an application for grant of maintenance was also filed in the Court of learned
Additional Chief Metropolitan Magistrate, Patiala House Courts, New Delhi
under Section 125 of the Code of Criminal Procedure (for short, “the Code”)
claiming maintenance of a sum of Rs.2 lakhs per month as also an order of
an interim maintenance of Rs.2 lakhs per month till the disposal of the case.
She was examined by the learned Metropolitan Magistrate Patiala House,
New Delhi on 30.11.2004. Evidences were recorded whereafter summons
had been issued on 21.3.2005 by the learned Metropolitan Magistrate. Her
application for grant of interim maintenance was also allowed by the learned
Metropolitan Magistrate by an order dated 10.5.2005 and granted interim
maintenance at the rate of Rs.5,000/- per month.

      Non bailable warrants of arrest were also issued against the appellants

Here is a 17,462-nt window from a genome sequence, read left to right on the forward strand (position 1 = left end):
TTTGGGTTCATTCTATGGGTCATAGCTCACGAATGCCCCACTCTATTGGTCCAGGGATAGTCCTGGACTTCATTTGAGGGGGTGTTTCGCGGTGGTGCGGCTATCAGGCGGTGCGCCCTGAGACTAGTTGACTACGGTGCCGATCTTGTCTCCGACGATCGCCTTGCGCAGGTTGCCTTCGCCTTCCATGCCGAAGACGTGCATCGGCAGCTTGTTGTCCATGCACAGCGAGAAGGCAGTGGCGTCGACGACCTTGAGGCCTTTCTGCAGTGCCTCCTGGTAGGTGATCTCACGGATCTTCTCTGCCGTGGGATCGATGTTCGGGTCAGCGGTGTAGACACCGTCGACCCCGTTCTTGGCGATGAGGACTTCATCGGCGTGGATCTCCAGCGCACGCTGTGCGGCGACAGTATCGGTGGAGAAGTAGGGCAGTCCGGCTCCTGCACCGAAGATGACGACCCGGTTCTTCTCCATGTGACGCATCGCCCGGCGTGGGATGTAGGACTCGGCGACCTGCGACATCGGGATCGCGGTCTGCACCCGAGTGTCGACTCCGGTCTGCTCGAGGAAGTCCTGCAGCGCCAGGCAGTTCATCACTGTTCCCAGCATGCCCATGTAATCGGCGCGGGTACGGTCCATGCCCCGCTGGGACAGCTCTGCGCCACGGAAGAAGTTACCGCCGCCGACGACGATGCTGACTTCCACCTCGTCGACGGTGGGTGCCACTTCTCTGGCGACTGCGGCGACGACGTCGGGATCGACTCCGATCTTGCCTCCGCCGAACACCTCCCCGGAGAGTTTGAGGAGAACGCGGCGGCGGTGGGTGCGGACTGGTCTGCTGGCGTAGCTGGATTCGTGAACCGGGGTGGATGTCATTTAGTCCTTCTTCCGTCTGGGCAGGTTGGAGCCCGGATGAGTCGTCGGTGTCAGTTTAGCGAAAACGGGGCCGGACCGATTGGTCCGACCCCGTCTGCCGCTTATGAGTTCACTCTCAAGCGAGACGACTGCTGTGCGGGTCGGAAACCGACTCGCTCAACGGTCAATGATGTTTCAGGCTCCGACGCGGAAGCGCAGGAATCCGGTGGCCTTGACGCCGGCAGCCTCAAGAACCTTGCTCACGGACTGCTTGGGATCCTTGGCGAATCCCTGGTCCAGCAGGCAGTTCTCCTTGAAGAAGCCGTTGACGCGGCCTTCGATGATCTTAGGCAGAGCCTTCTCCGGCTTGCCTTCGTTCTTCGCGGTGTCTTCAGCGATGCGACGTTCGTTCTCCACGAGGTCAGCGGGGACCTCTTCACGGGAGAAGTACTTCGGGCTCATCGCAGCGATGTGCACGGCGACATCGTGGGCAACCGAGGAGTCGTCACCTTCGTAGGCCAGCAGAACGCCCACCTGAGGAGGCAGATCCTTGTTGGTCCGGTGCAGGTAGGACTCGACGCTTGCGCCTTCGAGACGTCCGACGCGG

as also Vikas on 29.6.2005.

      The respondent being not satisfied with the quantum of maintenance
as granted by way of an interim arrangement filed a Revision Application
before the High Court marked as Criminal Revision No. 452 of 2005
                                      5

seeking increase in the maintenance granted by the learned Metropolitan
Magistrate.   The High Court enhanced the amount of compensation of
interim maintenance to Rs.50,000/- per month. The amount of maintenance
has since been fixed at Rs.50,000/- per month by the said Court.

      On or about 2.8.2005, appellants as also Vikas filed application
marked as Criminal (Misc.) No. 3673-75 of 2005 under Section 482 of the
Code before the Delhi High Court for quashing the order directing issuance
of non-bailable warrants against them. The High Court by its order dated
8.8.2005 stayed the order issuing non-bailable warrants against the
appellants with an undertaking that Vikas and appellants would appear